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VCU Health team shows experimental cancer drug could be promising COVID-19 treatment

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By John Wallace
(804) 837-1124

A team of scientists led by Dr. Paul Dent at VCU Massey Cancer Center has discovered that an experimental cancer drug called AR-12 prevents the virus causing COVID-19 from infecting cells and multiplying. The team’s findings were published online in the journal Biochemical Pharmacology. The team is now taking steps to develop a clinical trial to test the new treatment.

 

AR-12 has been studied extensively in Dent’s lab as both an anti-cancer and anti-viral drug, with prior research showing it to be effective against such viruses as Zika, mumps, measles, rubella, CMV, drug-resistant HIV and flu.

Dent’s new research shows the drug is also effective against the novel coronavirus.

How it works

Unlike other anti-viral drugs, AR-12 disables a type of protein known as a cellular chaperone. Among the cellular chaperones is one called GRP78, which is necessary for all viruses — including the new coronavirus — to infect and multiply.

“We are hopeful that AR-12 will emerge as a treatment option for patients suffering from COVID-19, ultimately saving lives and contributing to the global pandemic solution,” said  Dr. Said Sebti, associate director for basic research and a member of the Developmental Therapeutics program at VCU Massey Cancer Center.  

Research could also reveal why African Americans are more severely affected by COVID-19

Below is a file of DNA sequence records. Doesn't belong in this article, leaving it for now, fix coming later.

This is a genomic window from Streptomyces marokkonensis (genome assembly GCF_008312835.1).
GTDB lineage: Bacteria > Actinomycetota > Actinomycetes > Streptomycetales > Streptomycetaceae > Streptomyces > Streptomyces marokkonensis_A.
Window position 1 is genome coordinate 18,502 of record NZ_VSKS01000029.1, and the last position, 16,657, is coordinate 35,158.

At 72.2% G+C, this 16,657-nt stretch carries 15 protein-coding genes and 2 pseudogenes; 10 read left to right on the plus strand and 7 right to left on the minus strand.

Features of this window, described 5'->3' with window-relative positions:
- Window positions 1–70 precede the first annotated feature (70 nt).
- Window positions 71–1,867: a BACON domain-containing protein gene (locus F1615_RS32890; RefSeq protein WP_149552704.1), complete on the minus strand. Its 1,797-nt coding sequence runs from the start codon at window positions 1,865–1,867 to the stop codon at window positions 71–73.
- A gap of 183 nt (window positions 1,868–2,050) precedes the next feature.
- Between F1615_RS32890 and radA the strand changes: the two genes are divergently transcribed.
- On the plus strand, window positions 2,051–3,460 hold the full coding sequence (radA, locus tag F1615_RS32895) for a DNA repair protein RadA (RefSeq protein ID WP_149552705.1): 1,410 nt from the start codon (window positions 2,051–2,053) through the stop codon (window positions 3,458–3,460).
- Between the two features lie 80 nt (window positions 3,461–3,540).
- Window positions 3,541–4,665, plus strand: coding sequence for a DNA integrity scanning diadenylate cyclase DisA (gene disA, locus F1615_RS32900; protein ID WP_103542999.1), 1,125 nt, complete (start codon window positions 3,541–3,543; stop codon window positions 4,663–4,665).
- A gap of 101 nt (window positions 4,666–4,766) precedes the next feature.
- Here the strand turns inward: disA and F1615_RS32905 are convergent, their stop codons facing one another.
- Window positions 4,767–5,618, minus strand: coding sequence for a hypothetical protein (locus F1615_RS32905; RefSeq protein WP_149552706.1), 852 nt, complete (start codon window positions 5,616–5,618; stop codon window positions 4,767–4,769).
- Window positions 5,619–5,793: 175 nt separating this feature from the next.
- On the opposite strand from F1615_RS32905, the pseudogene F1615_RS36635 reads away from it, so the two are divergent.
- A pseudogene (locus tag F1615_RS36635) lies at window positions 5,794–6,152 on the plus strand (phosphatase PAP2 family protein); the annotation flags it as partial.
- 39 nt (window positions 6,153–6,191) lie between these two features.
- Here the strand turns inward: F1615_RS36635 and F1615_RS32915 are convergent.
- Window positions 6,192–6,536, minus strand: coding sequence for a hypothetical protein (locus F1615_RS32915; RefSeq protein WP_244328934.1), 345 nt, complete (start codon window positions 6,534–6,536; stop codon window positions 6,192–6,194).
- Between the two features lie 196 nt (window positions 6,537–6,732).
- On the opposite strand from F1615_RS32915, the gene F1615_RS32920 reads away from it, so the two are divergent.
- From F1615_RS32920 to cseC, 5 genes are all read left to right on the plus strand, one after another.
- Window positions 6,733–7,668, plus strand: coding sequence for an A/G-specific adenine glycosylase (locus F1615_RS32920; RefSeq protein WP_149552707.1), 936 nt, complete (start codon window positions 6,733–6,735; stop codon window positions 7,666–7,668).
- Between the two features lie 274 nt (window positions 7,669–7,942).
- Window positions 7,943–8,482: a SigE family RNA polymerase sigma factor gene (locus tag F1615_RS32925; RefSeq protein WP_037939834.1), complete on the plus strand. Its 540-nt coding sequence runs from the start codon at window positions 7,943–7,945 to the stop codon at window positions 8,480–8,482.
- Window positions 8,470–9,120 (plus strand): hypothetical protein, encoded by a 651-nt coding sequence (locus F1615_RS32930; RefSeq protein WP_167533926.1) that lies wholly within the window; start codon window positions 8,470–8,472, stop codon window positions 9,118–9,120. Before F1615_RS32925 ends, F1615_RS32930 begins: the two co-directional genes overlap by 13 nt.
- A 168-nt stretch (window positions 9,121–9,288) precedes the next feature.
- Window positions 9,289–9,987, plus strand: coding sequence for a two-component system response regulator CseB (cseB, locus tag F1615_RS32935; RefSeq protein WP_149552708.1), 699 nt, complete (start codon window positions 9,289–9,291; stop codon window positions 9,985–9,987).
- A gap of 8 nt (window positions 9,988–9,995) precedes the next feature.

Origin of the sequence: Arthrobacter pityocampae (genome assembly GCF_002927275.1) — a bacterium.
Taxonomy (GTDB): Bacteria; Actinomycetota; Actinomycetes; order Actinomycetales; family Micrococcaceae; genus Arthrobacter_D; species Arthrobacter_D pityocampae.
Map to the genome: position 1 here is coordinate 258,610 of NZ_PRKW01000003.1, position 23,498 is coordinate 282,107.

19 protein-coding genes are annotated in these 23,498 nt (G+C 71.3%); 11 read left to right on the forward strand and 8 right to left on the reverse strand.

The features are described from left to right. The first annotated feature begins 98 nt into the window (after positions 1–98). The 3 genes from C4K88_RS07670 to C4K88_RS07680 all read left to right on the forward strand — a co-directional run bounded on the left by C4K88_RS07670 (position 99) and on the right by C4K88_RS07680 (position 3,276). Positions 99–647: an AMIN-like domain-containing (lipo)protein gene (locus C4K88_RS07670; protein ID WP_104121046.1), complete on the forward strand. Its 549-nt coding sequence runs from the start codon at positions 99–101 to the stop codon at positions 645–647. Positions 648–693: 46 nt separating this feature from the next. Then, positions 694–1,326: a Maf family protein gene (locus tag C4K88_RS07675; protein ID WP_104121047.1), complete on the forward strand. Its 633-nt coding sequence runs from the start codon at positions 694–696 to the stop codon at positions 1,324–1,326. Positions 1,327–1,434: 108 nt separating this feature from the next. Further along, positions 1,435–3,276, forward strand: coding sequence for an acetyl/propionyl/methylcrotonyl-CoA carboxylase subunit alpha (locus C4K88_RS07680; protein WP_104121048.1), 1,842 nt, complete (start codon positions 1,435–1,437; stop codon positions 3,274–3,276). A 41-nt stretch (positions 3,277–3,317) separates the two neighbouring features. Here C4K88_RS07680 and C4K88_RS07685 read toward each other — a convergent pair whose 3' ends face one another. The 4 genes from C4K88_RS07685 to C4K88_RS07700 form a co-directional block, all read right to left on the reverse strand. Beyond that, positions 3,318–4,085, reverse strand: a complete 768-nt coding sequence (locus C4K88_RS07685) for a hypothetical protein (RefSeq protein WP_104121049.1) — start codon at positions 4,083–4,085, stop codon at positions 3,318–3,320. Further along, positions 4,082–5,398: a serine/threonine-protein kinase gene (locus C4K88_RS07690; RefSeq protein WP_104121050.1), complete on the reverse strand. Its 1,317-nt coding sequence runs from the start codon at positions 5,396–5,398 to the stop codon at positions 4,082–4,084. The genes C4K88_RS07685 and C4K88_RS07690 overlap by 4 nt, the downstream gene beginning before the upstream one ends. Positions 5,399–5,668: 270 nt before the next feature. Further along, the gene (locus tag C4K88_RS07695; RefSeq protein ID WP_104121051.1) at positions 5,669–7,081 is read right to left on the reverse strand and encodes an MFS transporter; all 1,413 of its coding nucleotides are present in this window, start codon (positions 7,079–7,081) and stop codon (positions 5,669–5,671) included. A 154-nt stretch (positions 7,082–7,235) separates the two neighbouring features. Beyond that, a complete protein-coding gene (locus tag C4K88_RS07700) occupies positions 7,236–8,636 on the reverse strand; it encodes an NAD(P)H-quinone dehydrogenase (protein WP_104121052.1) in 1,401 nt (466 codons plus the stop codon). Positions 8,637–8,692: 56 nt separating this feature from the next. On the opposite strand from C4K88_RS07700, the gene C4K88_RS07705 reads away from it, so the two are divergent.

Dent’s research may also shed light into why African Americans have been more affected by severe illness during the COVID-19 pandemic.

People of non-European descent, particularly those with African ancestry, make a protein called ATG16L1 T300, while those with primarily European ancestry make ATG16L1 A300.

The team compared colon cancer cells from the two groups and found that the cells of African ancestry made more GRP78 — the cellular chaperone necessary for a virus to infect and multiply.

“This, of course, does not prove that those with the T300 form [people of African ancestry) are more susceptible to COVID-19,” Dent said. “But it provides a biomarker that could be evaluated to help explain why some people get more severe illness than others.”

AR-12 may be easier to take than other medications

AR-12 is an oral medication that was well tolerated in a prior clinical trial. Noted Andrew Poklepovic, M.D., medical director of the Clinical Trials Office at Massey, “Most COVID-19 drugs are given intravenously, so this would be a unique therapeutic option and potentially suitable for outpatient therapy, similar to the way one would take an antibiotic.”

Poklepovic hopes to begin enrolling patients in early 2021, but several milestones remain. The team must first develop the clinical trial protocol, receive approval from the FDA to test AR-12 on COVID-19 patients, and manufacture enough of the drug for the trial.

The VCU COVID-19 Rapid Research Funding Opportunity, VCU Massey Cancer Center and the Commonwealth Health Research Board of Virginia provided funding for this research.  For more information on how Massey helps people with cancer, please visit the Massey website.